Daily subversions interview to Iain

Listen to Dr. Amber Jacobs of Birkbeck College interview to Iain which was broadcast  on Resonance FM 104.4FM friday June 3rd at 11.30am and repeated  on wednesday June 8th at 5pm.

Available online on http://dailysubversions.blogspot.com/. Click here to listen to it.

Iain’s section starts at 20min 40secs.

 

 

Let the games begin

From the Guardian:

It’s a year to the start of the 2012 Olympics. Iain Sinclair, writer and arch critic of the project, takes on Labour’s Tessa Jowell who played a key role in the London bid

Interview by Susanna Rustin
Friday 22 July 2011 20.30 BST

Link to the article

Interview on Start of the Week, BBC4

Iain was interviewed on Start of the Week BBC Radio 4’s ‘Start the Week’ programme, broadcast on June 13th, 2011.

An excerpt can be found on this website.

At the moment the entire programme is available on the BBC website here

 

 

Interview to Iain Sinclair on The Browser

“I thought you might be interested in our interview with Iain Sinclair, who recommends his top five books on London.”

Link: http://thebrowser.com/interviews/iain-sinclair-on-london

Iain Sinclair BBC interviews (2006): London – city of disappearances

These video interviews date back 26/10/2006, when City of Disappearances was published. Iain talks about the ideas behind the book and also about London, Abney Park Cemetery and more.

“It’s used a lot by Satanists,” says Iain Sinclair, London’s foremost psychogeographer, as we approach a menacingly derelict church. “Stoke Newington’s an epic centre of black magic. You can see the symbol of the eye in the triangle on the wall there. A lot of bodies have been dug out of graves; it’s a fake Gothic church that’s been overwhelmed by a gothic reality.” Spend time with Sinclair, either in book form or in person, as we’re doing one overcast afternoon in an overgrown Victorian cemetery, and your surroundings rapidly become richer than you suspected them to be. It’s such investigations of the cityscape, both physical and emotional, that make up London: City Of Disappearances, a compellingly immersive new literary compendium edited by Sinclair.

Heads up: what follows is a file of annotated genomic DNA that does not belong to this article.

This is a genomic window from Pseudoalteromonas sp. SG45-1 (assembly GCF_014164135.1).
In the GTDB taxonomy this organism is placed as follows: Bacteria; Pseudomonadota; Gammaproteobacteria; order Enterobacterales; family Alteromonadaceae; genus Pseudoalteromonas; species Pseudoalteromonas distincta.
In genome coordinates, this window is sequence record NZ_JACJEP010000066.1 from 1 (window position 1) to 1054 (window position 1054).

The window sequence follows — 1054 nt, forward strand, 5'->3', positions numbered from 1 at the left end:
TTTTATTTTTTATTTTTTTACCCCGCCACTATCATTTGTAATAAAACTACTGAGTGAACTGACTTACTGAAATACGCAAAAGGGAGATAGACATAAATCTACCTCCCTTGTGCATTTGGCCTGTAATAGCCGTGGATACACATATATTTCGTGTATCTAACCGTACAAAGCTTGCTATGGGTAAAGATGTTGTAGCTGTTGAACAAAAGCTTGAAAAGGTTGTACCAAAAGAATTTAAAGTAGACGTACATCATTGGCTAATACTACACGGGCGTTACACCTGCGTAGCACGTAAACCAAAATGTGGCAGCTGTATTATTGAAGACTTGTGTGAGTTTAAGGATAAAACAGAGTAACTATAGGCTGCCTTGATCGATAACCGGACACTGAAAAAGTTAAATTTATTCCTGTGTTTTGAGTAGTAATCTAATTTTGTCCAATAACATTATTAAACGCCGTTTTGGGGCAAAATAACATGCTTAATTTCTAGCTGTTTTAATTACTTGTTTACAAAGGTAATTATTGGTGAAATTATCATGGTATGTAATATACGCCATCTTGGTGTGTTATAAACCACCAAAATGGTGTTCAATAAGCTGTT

Sinclair’s vision of London, and that of the 50-odd other writers and artists – including Will Self, Marina Warner, Alan Moore, Stewart Home and JG Ballard – who have contributed pieces to the book, is inimical to chainstore homogeneity, willfully at odds with the “City Hall version of London” and the airbrushed projections of the Olympic Committee. “The reason for doing the book in the end was a sense of threat, a sense that there is a mendacious, top-led voice that gives descriptions of London that I can’t recognise at all. You look at the River Lea and at the moment it’s just a carpet of green algae filled with dead fish and dead dogs. All the Olympic building work is on top of toxic sites – glue factories, piles of maggoty bones – and you can’t clear all that overnight, which is what’s constantly attempted and never works, so you end up with some freakish compromise that looks like JG Ballard’s science fiction.”
Not that such developer-led attacks on London are a cause for despair. “I think more than any other city, London absorbs whatever horrors are enacted upon it,” Sinclair insists. “We can swallow Millennium Wheels, Domes, all of these things. Whatever’s put up is absorbed into the story and narrative of London.” It’s the work of curators as discerning and dedicated as Sinclair, and testaments as involving as those he has collected here, that enable the city’s sprawling narrative to continue to resonate.

Chris Power 26 October 06